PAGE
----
Padlet is a great tool. It’s so nifty because it can be adapted to a number of uses with just a flick of the ole brain cells. Here are seven things that you might want to keep in mind when using this tool.
1. Add some Gifs…
You can add gifs! You can add video to Padlet, but they must be rather small. Small is limiting. If you want to add a video of any length, you’ll need to add it via link. Think of a gif (graphic interchange format) as a simple (it debuted in 1987) but effective way to exploit sites that allow you to upload image files, but not large video. If you are in a school district with no restrictions on the internet, there are millions of sites that will allow you to create and distribute these files.
Gifs can be uploaded to Padlet to create images that move. Want kids to illustrate the flight of a bird in the book you just read? Make a gif. How about having to react to an emotional story from history? Make a gif. Kids need to show you how their science experiment went? Make a gif.
All you need to do is take a few pictures with a camera, upload said pictures into Picasion/Gifmaker.me and the site will do the rest. If you really want to get fancy, you can turn video into gifs using VideoGif or a similar program.
2. Selfies are your friend
Everyone loves a good selfie. The old adage states that a picture in worth a thousand words. Why not use them in your instruction? Padlet allows you to use your webcam, tablet or smartphone camera to shoot a quick selfie. This might be used for reaction to a lesson, a story, an activity, or just to gauge the mood in a room.
3. Linking is Thinking
Linking and bundling are the bedrocks of education. We want students to see connections between things. Padlet allows you to place links that will take students to different locals or allow students to place information from different places into central location where that information can be discussed. This is a method by which you can bring video, cloud storage, and the vastness of the web into a forum that is a powerful learning environment.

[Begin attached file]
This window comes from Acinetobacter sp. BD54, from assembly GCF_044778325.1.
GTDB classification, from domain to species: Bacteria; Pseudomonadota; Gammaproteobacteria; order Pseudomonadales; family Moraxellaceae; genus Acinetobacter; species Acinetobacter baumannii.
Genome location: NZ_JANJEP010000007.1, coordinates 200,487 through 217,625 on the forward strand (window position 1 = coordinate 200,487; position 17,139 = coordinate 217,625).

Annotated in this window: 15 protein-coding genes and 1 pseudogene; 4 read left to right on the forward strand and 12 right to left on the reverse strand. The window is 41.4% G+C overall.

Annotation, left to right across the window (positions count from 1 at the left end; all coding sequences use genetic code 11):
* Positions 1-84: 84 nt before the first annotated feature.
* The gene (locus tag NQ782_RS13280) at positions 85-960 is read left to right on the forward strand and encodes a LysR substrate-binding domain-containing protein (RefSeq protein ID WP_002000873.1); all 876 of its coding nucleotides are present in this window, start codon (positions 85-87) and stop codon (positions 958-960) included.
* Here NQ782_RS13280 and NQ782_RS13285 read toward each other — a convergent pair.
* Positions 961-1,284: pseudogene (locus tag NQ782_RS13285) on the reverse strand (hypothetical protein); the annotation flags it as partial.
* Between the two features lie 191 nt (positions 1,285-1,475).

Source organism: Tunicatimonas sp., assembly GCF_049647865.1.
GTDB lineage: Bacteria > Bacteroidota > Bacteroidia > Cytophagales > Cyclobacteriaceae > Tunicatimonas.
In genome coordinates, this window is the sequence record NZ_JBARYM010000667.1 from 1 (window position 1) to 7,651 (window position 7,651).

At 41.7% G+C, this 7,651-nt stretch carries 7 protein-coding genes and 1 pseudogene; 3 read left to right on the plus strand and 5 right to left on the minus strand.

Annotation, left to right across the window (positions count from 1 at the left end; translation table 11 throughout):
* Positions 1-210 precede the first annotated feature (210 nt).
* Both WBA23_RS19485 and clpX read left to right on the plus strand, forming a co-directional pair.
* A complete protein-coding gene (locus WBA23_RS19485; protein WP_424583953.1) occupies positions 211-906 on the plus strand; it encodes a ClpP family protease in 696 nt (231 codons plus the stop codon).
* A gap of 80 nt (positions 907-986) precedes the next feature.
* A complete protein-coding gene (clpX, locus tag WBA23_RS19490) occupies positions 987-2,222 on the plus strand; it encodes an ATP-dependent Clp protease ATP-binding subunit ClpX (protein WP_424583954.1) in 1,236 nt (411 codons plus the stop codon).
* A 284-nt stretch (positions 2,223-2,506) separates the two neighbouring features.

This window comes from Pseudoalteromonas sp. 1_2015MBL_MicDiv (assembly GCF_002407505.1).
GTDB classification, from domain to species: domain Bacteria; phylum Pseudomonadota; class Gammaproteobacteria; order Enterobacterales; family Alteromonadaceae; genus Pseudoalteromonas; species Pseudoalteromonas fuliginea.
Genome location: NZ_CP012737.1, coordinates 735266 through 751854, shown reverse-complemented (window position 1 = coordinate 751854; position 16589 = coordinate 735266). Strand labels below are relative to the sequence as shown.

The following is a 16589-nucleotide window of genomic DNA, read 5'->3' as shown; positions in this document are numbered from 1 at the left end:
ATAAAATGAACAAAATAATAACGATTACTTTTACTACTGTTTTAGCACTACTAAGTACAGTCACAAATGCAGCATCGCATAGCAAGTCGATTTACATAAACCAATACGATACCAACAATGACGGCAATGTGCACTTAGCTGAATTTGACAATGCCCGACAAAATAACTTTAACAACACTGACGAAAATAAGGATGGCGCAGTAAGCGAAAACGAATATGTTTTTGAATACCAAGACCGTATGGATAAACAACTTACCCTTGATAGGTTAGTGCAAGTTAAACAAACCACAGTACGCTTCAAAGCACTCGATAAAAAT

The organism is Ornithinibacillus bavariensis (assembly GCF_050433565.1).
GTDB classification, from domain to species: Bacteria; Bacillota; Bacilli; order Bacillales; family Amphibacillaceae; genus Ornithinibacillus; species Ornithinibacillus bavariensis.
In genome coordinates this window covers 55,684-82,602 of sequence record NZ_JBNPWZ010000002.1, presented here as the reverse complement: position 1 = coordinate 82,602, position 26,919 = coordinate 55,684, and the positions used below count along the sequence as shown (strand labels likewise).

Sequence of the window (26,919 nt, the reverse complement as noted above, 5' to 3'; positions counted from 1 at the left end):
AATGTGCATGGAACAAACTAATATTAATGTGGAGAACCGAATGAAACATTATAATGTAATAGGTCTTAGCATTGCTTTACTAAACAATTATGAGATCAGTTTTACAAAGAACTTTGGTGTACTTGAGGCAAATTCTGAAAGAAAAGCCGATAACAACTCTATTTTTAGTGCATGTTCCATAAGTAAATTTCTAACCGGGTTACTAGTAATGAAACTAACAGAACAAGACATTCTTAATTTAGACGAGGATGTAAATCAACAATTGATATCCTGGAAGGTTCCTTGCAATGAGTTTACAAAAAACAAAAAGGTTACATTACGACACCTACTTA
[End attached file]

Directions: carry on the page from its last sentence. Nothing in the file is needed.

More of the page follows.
4. Anchor Chart, anyone?
Instead of creating anchor charts by hand, why not make them on a Padlet. Padlet’s can carry many images and text. The boxes place on a Padlet can be resized to fit your tastes. The resulting product can be printed and hung nicely on a wall or embedded on Edmodo or one’s personal website or blog so students would have a reference whereever they went.
5. Lesson Plans?
If you are visual learner, Padlet is a great tool for lesson planning. I used to unit plan using Popplet and I see no reason why this tool could not be leveraged in a similar fashion. If you have seen the Five Minute Lesson Plan, one could easily duplicate the work flow on a Padlet. The advantage doing so on a Padlet would be access to live links and resources as well as quickly being able to send a lesson to a friend.
Padlet is also a great place for reflection. The tool could be utilized to place artifacts taken from a lesson together, journal about the highs and lows of a lesson, and reflect on a day’s growth. Again, these could be easily shared with colleagues or one could keep them private.
7. Small Group Instruction
In the same vein as the lesson plan, you could plan out your day for your students on a Padlet, with every activity and event visible. This is great when one pulls small groups, for example, as students unsure of what the task at hand was demanding could visit the Padlet, read any instructions or click any applicable links and be back on their way to learning without interfering with your group.